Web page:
Screens emit their own light, but our color vision is adapted to light that is reflected.  So our interpretation of color is influenced by the perceived lighting environment.  A lemon in the dark might produce light that is similar to an olive in the light, but we don’t perceive those colors as the same.

The reason we view yellow as a canonical color is–again–because we are more sensitive to yellow as compared to other colors.  There are many objects, such as lemons, which have high luminance compared to the lighting environment.  There are relatively few blue objects which have high luminance compared to their lighting environment.  Even if an object reflects all incident blue light, blue has low luminous efficiency, and thus the canonical blue has low luminance.

I hope this color tour has illustrated that colors are not all equal, and that they exhibit a high degree of structure.

Much of this information comes from Poynton’s Color FAQ, a reference found via Randall Munroe.

Except where otherwise noted, all images in this post are mine.  Please give me credit if you borrow them.


5 thoughts on “Why is yellow the brightest color?

  1. lintgo March 5, 2016 / 6:55 pm

    I know a woman who is blind and almost completely lacks all light perception, except that she is oddly sensitive to red light. For her, red light seems brighter even than white light. You could take a white light, put a red filter over it, and for her, the light would seem to turn on. It makes no sense to me, since my understanding is that white light contains red light. But that was her perception.


  2. Siggy March 6, 2016 / 8:08 am

    That’s interesting, and I am unable to form a hypothesis to explain it.


  3. lintgo March 29, 2016 / 8:27 am

    I’m not an Ophthalmologist, nor am I any type of doctor. And I know it’s dangerous for non-scientists to speculate, but I do have a question I’d like to ask an ophthalmologist when I get a chance. My friend lost her vision due to retinopathy of prematurity. If, somehow the particulars of her condition disproportionately affected the S and M cones in her retina (there is some evidence that Blue-Yellow color deficits are more common in premature babies than in the general population), but spared her L cones, and the Intrinsically photosensitive Retinal Ganglion Cells (ipRGCs) that affect the dilation of the pupils, could that not explain why white light seems dimmer to her than red light? (You’d still think her eyes would be more sensitive to yellow light than to red, and I have no explanation for why that doesn’t seem to be the case for her). Since the ipRGCs are more sensitive to light on the blue-violet end of the spectrum, constriction of the pupils would be greater for white light, which could explain how white light could appear dimmer to my friend than red light.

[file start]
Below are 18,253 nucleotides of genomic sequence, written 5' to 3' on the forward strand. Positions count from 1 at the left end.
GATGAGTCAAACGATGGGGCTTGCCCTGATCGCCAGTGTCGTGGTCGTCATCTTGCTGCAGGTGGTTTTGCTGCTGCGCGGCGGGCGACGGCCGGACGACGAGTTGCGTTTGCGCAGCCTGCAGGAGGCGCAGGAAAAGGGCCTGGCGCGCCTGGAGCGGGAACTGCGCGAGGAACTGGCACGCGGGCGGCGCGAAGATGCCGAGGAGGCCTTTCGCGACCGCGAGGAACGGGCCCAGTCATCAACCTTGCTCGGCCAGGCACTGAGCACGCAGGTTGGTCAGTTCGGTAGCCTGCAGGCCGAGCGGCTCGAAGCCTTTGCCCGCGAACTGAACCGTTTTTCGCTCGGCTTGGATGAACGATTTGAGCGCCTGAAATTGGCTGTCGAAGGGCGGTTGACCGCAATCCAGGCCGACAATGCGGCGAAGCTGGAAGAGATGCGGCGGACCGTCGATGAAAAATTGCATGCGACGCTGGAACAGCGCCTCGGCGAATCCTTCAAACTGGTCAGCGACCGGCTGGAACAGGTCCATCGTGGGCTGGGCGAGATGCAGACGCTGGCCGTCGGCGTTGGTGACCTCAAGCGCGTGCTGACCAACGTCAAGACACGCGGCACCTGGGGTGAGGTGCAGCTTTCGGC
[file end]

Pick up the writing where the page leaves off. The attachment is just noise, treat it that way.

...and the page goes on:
If this were the case, one very practical and possibly life-improving implication of this is that my friend might be able to increase her light perception for purposes of navigation and obstacle avoidance with some sort of red-filter goggles, possibly coupled with dimming sunglasses.


  4. Kimberly Riley February 23, 2017 / 10:44 am

    I’ll admit, I don’t see the red-pink area the same way you do. For your gray scale, it looks like one swath all the same tone. For me, that neon pink should be lighter, closer to the neon blue color (but not as light as the yellow). Maybe it’s an optical illusion though, since the gray is bordered by darker grays, causing it too, to appear darker.


  5. Siggy February 23, 2017 / 11:17 am

    For me the red and magenta have similar luminance, and in fact the red/magenta transition is the hardest of the color transitions for me to see (followed by the green/cyan transition).